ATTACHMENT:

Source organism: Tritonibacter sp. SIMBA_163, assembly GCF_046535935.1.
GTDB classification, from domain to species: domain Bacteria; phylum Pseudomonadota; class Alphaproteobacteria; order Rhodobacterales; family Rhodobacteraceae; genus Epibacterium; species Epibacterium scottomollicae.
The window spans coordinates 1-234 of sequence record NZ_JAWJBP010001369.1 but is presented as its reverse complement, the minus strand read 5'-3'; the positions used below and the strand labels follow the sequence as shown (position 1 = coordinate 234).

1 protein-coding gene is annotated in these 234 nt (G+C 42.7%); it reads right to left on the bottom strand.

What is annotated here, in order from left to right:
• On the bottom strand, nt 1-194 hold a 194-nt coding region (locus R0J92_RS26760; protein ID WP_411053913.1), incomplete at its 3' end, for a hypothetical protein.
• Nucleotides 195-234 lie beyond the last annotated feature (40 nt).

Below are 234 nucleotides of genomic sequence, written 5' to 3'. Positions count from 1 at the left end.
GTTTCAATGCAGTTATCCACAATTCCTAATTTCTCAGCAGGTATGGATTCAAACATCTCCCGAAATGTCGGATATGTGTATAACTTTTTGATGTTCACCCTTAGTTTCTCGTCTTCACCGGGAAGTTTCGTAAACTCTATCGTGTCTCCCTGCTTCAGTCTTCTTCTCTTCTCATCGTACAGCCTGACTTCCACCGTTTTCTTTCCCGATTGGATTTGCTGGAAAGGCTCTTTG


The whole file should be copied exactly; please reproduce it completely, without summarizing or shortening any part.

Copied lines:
Source organism: Tritonibacter sp. SIMBA_163, assembly GCF_046535935.1.
GTDB classification, from domain to species: domain Bacteria; phylum Pseudomonadota; class Alphaproteobacteria; order Rhodobacterales; family Rhodobacteraceae; genus Epibacterium; species Epibacterium scottomollicae.
The window spans coordinates 1-234 of sequence record NZ_JAWJBP010001369.1 but is presented as its reverse complement, the minus strand read 5'-3'; the positions used below and the strand labels follow the sequence as shown (position 1 = coordinate 234).

1 protein-coding gene is annotated in these 234 nt (G+C 42.7%); it reads right to left on the bottom strand.

What is annotated here, in order from left to right:
• On the bottom strand, nt 1-194 hold a 194-nt coding region (locus R0J92_RS26760; protein ID WP_411053913.1), incomplete at its 3' end, for a hypothetical protein.
• Nucleotides 195-234 lie beyond the last annotated feature (40 nt).

Below are 234 nucleotides of genomic sequence, written 5' to 3'. Positions count from 1 at the left end.
GTTTCAATGCAGTTATCCACAATTCCTAATTTCTCAGCAGGTATGGATTCAAACATCTCCCGAAATGTCGGATATGTGTATAACTTTTTGATGTTCACCCTTAGTTTCTCGTCTTCACCGGGAAGTTTCGTAAACTCTATCGTGTCTCCCTGCTTCAGTCTTCTTCTCTTCTCATCGTACAGCCTGACTTCCACCGTTTTCTTTCCCGATTGGATTTGCTGGAAAGGCTCTTTG